Wed, 24 March 2021, 5:19 am
SINGAPORE (Reuters) – The Singapore high court has ordered a blogger to pay Prime Minister Lee Hsien Loong S$133,000 ($98,825) in damages in a defamation case filed by the city-state’s leader, according to a judgment released on Wednesday.
Lee had sued Leong Sze Hian, a financial advisor, after he shared on Facebook an online news article that linked the premier to a financial scandal at Malaysia’s state fund 1MBD.
Lee’s lawyers have said such links were “false and baseless”. Leong had deleted the November 2018 Facebook post within three days of sharing it, complying with a government request.
Judge Aedit Abdullah in his decision said he did not find that Leong “can reasonably claim that the defamatory words did not impugn” Lee’s character as the article had suggested that the premier was, at the very least, involved in serious and dishonest criminal activity.
A total of 45 people responded to Leong’s post, for which the privacy settings were set to public, said the judge.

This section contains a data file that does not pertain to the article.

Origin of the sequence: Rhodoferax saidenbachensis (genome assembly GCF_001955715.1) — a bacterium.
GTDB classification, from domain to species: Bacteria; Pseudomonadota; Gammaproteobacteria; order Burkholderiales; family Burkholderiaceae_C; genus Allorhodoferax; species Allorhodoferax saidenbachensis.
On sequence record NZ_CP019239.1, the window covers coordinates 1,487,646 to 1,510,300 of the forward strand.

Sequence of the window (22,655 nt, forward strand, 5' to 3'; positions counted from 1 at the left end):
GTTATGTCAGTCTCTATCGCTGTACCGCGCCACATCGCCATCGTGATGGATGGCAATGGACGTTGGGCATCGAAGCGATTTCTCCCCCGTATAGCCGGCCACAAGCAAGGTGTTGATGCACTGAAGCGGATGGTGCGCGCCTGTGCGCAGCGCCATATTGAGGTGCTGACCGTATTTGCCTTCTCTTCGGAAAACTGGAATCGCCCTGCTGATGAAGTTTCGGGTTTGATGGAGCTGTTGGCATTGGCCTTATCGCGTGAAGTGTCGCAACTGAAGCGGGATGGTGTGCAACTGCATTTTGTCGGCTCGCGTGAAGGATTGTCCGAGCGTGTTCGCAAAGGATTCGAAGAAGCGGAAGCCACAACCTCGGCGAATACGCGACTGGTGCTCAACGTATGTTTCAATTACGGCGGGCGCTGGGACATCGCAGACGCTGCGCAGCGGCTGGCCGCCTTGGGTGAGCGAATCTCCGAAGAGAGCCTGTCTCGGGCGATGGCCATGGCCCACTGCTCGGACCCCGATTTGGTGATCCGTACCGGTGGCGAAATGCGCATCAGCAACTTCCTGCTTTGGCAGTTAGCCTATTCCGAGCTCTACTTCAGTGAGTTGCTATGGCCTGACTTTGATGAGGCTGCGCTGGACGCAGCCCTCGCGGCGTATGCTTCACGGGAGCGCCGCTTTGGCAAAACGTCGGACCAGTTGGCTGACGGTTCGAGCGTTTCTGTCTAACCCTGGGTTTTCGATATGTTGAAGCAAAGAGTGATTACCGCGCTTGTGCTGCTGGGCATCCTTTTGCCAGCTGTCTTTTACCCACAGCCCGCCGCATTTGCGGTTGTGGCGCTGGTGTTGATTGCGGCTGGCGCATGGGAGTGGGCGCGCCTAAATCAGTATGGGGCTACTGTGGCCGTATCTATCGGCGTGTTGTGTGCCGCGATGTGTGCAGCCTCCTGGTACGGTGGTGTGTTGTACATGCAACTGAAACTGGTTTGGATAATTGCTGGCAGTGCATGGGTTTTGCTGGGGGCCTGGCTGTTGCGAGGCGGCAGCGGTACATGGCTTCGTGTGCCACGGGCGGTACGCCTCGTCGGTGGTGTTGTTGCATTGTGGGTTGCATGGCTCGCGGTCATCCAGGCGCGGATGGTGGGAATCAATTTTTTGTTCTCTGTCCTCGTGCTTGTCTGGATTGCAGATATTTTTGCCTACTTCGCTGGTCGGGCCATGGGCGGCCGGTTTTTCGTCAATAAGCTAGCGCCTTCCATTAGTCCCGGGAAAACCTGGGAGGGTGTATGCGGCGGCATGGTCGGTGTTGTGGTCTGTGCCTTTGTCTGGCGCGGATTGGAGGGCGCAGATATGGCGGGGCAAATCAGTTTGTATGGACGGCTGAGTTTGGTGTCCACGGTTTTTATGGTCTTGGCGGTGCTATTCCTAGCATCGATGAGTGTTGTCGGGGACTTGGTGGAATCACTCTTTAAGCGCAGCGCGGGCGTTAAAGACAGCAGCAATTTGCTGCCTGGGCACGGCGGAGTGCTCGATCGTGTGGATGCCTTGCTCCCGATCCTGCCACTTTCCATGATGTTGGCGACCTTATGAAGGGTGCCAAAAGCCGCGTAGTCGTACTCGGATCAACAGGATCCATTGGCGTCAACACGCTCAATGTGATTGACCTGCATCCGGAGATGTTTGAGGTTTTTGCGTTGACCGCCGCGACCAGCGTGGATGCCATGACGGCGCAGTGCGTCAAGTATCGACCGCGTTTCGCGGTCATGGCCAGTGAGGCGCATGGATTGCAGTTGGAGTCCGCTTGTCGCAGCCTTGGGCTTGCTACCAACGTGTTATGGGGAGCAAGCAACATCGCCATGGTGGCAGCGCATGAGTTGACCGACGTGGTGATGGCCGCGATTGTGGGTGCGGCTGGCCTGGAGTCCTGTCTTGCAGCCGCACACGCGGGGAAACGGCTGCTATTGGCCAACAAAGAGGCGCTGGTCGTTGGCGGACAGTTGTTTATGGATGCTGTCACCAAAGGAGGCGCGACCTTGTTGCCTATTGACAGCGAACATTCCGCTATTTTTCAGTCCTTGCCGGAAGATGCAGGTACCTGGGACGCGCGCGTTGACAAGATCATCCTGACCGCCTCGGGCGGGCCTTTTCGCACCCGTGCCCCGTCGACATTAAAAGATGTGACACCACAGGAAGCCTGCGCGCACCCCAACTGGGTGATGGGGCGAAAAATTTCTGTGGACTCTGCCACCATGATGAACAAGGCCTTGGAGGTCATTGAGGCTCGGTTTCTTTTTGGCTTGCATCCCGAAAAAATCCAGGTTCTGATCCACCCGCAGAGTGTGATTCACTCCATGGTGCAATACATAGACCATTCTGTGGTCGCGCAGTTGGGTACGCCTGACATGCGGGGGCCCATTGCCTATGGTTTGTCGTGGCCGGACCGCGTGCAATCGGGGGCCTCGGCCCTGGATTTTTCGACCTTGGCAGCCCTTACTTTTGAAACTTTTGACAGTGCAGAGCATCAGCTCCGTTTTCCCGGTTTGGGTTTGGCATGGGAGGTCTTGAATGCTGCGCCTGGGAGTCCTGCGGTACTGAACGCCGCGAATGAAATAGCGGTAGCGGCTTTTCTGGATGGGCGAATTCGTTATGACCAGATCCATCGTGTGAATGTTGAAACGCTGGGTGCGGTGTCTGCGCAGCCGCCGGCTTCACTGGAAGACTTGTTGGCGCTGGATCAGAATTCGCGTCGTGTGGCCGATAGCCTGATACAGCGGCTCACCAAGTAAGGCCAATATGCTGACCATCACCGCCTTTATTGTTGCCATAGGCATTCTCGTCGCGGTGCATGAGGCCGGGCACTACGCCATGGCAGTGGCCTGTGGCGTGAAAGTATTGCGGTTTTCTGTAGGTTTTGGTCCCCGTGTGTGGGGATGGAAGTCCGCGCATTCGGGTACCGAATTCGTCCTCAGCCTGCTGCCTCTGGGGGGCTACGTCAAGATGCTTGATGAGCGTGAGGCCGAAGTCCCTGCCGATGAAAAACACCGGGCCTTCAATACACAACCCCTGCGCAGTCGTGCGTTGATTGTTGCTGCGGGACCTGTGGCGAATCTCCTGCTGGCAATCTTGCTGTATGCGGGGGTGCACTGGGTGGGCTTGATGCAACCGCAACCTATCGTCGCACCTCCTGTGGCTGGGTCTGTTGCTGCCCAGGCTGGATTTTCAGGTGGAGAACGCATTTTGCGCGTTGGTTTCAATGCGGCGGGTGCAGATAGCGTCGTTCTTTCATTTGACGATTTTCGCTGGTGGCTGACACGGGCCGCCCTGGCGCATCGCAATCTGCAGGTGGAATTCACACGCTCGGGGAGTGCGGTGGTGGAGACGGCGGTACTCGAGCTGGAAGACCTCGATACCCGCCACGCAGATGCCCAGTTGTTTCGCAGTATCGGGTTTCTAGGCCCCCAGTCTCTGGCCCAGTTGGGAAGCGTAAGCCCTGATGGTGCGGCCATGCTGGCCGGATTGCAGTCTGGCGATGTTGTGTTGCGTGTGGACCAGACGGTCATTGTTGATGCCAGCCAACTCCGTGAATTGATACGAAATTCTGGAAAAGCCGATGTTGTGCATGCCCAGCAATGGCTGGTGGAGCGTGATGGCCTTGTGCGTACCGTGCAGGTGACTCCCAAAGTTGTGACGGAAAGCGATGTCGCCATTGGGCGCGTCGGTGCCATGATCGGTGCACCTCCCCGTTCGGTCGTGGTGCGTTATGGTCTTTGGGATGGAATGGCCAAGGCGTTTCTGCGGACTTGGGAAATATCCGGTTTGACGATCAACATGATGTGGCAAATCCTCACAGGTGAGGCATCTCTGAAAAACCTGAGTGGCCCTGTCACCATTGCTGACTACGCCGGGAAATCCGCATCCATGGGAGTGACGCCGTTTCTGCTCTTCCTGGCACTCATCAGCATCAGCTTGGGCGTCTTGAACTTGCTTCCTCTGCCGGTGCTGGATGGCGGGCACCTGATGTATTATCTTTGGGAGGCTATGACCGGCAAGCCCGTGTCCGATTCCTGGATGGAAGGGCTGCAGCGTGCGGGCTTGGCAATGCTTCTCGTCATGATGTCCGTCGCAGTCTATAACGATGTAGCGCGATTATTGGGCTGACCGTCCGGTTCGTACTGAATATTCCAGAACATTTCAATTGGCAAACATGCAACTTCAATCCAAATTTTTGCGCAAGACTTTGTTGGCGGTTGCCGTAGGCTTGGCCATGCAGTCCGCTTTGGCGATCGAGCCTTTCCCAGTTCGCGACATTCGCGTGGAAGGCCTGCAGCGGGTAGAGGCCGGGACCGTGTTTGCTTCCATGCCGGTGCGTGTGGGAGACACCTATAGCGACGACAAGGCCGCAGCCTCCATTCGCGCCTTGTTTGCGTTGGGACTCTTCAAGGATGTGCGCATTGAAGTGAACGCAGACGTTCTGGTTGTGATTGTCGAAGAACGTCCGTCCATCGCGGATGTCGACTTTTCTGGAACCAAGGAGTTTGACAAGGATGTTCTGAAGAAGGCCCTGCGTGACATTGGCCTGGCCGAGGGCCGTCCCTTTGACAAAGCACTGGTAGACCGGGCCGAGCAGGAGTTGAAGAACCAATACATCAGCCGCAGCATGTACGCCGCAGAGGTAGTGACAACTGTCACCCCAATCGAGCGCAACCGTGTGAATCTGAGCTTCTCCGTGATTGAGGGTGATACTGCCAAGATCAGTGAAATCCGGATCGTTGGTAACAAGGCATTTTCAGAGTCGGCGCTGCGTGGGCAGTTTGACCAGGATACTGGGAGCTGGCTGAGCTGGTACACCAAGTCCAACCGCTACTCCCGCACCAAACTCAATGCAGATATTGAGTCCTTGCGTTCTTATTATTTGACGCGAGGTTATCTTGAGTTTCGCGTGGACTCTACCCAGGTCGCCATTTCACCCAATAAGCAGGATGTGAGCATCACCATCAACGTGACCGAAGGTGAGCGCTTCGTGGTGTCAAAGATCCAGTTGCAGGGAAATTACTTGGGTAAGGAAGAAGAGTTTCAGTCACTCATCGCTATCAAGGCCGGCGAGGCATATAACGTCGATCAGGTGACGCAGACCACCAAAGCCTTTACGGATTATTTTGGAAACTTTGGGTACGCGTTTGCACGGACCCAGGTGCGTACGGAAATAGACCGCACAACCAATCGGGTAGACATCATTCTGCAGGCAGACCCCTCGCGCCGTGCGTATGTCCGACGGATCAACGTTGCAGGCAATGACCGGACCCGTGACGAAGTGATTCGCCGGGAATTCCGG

Leong had previously said he “merely shared” an article from a Malaysian online news site without adding any comments or changing the content.
The prime minister’s press secretary said the matter has been decided by the judge and Lee has nothing further to add.
Leong said he was glad his ordeal was over, but he was disappointed. He said he would seek legal advice over the judgment, as well as listen to views of other Singaporeans.
As the head of a government that has pledged zero tolerance of corruption, Lee, 69, is no stranger to seeking to protect his reputation via legal channels.
Senior figures in the ruling People’s Action Party, including Lee’s late father and the founder of modern-day Singapore, Lee Kuan Yew, have previously sued foreign media, political opponents and online commentators for defamation.
($1 = 1.3458 Singapore dollars)
(Reporting by Aradhana Aravindan; Editing by Martin Petty)